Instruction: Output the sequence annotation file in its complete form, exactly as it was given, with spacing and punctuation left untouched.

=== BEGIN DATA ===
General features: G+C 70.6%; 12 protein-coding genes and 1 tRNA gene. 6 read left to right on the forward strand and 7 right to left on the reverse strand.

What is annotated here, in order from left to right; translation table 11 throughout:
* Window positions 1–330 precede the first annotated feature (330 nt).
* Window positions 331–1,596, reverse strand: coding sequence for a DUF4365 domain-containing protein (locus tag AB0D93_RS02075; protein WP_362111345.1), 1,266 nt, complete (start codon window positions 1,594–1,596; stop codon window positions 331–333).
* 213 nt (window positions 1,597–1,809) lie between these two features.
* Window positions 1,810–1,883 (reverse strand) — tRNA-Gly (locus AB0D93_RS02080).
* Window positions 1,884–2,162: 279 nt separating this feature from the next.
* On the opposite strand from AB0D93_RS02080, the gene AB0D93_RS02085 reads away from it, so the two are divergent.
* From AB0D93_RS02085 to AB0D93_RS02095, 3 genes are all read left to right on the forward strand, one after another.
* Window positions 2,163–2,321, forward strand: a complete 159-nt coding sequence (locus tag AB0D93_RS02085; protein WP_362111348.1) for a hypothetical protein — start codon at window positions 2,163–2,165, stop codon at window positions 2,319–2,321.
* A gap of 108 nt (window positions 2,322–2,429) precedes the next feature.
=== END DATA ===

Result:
General features: G+C 70.6%; 12 protein-coding genes and 1 tRNA gene. 6 read left to right on the forward strand and 7 right to left on the reverse strand.

What is annotated here, in order from left to right; translation table 11 throughout:
* Window positions 1–330 precede the first annotated feature (330 nt).
* Window positions 331–1,596, reverse strand: coding sequence for a DUF4365 domain-containing protein (locus tag AB0D93_RS02075; protein WP_362111345.1), 1,266 nt, complete (start codon window positions 1,594–1,596; stop codon window positions 331–333).
* 213 nt (window positions 1,597–1,809) lie between these two features.
* Window positions 1,810–1,883 (reverse strand) — tRNA-Gly (locus AB0D93_RS02080).
* Window positions 1,884–2,162: 279 nt separating this feature from the next.
* On the opposite strand from AB0D93_RS02080, the gene AB0D93_RS02085 reads away from it, so the two are divergent.
* From AB0D93_RS02085 to AB0D93_RS02095, 3 genes are all read left to right on the forward strand, one after another.
* Window positions 2,163–2,321, forward strand: a complete 159-nt coding sequence (locus tag AB0D93_RS02085; protein WP_362111348.1) for a hypothetical protein — start codon at window positions 2,163–2,165, stop codon at window positions 2,319–2,321.
* A gap of 108 nt (window positions 2,322–2,429) precedes the next feature.